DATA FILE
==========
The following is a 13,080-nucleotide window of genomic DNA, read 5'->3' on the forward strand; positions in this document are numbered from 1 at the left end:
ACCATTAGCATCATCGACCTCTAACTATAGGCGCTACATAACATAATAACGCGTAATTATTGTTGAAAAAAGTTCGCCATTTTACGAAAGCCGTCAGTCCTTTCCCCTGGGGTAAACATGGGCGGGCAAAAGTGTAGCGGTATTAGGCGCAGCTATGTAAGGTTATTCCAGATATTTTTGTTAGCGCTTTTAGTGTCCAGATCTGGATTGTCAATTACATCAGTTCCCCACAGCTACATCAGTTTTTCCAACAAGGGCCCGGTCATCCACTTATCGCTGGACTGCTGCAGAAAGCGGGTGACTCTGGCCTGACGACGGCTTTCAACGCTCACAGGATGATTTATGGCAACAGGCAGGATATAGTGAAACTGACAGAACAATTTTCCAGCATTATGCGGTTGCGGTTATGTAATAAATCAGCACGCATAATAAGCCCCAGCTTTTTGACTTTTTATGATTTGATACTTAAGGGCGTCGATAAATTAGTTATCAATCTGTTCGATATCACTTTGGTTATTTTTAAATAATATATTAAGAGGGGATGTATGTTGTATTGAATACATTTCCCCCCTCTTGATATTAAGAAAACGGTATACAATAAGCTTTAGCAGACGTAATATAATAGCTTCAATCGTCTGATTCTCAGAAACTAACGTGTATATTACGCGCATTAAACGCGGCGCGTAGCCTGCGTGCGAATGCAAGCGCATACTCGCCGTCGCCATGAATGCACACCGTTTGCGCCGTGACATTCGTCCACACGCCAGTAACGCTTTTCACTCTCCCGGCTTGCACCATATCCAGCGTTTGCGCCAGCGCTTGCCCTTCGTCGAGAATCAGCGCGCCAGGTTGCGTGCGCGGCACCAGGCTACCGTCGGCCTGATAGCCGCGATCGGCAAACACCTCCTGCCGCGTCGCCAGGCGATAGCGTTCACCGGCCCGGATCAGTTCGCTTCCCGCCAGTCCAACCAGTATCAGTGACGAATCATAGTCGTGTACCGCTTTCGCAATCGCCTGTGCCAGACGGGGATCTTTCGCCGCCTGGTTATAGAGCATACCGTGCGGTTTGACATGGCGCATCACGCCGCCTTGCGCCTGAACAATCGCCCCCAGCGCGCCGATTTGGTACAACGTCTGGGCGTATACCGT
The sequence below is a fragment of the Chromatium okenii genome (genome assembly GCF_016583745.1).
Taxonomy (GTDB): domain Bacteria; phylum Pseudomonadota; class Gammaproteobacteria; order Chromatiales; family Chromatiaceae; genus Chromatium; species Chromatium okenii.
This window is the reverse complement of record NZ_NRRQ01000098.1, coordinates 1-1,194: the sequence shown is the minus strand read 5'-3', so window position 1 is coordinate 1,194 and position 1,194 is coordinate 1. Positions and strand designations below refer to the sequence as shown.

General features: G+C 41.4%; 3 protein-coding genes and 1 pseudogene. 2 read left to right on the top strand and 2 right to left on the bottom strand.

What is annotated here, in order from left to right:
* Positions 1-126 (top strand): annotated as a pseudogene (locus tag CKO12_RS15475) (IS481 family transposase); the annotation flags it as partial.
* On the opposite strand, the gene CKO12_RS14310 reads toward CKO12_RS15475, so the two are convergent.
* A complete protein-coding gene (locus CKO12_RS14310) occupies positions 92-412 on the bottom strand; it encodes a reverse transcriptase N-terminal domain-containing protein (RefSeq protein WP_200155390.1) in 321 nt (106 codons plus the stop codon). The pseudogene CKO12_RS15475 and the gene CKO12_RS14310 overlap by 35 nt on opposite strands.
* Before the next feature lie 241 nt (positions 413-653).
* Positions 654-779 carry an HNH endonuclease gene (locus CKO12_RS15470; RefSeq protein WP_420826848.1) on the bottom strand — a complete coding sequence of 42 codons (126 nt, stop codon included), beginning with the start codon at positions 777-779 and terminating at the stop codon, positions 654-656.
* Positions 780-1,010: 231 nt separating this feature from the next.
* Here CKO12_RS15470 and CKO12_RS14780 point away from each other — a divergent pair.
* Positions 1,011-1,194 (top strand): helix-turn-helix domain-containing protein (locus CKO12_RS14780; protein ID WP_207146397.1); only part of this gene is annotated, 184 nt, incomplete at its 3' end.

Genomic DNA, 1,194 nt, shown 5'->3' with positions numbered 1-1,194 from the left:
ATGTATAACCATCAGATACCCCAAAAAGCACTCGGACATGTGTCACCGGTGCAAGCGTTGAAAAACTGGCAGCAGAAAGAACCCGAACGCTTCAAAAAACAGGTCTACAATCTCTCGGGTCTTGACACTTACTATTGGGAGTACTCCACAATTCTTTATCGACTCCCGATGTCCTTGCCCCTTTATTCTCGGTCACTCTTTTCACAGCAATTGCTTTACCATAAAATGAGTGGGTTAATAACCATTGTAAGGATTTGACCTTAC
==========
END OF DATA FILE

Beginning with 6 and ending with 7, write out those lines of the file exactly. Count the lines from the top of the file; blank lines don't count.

General features: G+C 41.4%; 3 protein-coding genes and 1 pseudogene. 2 read left to right on the top strand and 2 right to left on the bottom strand.

What is annotated here, in order from left to right: